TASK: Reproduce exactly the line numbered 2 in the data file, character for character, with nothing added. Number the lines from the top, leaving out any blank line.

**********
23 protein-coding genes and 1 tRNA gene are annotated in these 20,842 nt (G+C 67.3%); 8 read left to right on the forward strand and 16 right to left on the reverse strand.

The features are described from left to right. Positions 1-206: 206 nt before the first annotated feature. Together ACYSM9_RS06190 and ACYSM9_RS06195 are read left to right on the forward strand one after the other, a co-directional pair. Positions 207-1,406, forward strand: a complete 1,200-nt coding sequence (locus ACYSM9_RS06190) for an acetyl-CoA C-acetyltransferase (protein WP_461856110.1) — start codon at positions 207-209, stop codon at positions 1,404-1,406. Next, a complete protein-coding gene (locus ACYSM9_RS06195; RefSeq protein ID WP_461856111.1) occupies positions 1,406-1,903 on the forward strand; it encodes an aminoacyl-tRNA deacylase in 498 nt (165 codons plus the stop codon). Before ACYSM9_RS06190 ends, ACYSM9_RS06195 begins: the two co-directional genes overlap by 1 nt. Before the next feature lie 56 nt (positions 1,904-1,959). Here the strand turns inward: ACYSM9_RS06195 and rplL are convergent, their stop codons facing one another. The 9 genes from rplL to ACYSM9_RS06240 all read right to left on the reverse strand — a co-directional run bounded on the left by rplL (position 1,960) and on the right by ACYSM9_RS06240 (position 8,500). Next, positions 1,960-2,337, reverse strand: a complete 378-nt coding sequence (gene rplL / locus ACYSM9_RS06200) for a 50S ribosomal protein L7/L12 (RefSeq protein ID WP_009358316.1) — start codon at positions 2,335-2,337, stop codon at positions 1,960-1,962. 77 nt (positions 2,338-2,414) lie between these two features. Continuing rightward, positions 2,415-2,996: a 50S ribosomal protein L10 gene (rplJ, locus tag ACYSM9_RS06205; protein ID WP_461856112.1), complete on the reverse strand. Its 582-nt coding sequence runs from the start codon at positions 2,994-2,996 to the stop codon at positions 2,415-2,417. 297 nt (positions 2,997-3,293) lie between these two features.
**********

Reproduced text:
The features are described from left to right. Positions 1-206: 206 nt before the first annotated feature. Together ACYSM9_RS06190 and ACYSM9_RS06195 are read left to right on the forward strand one after the other, a co-directional pair. Positions 207-1,406, forward strand: a complete 1,200-nt coding sequence (locus ACYSM9_RS06190) for an acetyl-CoA C-acetyltransferase (protein WP_461856110.1) — start codon at positions 207-209, stop codon at positions 1,404-1,406. Next, a complete protein-coding gene (locus ACYSM9_RS06195; RefSeq protein ID WP_461856111.1) occupies positions 1,406-1,903 on the forward strand; it encodes an aminoacyl-tRNA deacylase in 498 nt (165 codons plus the stop codon). Before ACYSM9_RS06190 ends, ACYSM9_RS06195 begins: the two co-directional genes overlap by 1 nt. Before the next feature lie 56 nt (positions 1,904-1,959). Here the strand turns inward: ACYSM9_RS06195 and rplL are convergent, their stop codons facing one another. The 9 genes from rplL to ACYSM9_RS06240 all read right to left on the reverse strand — a co-directional run bounded on the left by rplL (position 1,960) and on the right by ACYSM9_RS06240 (position 8,500). Next, positions 1,960-2,337, reverse strand: a complete 378-nt coding sequence (gene rplL / locus ACYSM9_RS06200) for a 50S ribosomal protein L7/L12 (RefSeq protein ID WP_009358316.1) — start codon at positions 2,335-2,337, stop codon at positions 1,960-1,962. 77 nt (positions 2,338-2,414) lie between these two features. Continuing rightward, positions 2,415-2,996: a 50S ribosomal protein L10 gene (rplJ, locus tag ACYSM9_RS06205; protein ID WP_461856112.1), complete on the reverse strand. Its 582-nt coding sequence runs from the start codon at positions 2,994-2,996 to the stop codon at positions 2,415-2,417. 297 nt (positions 2,997-3,293) lie between these two features.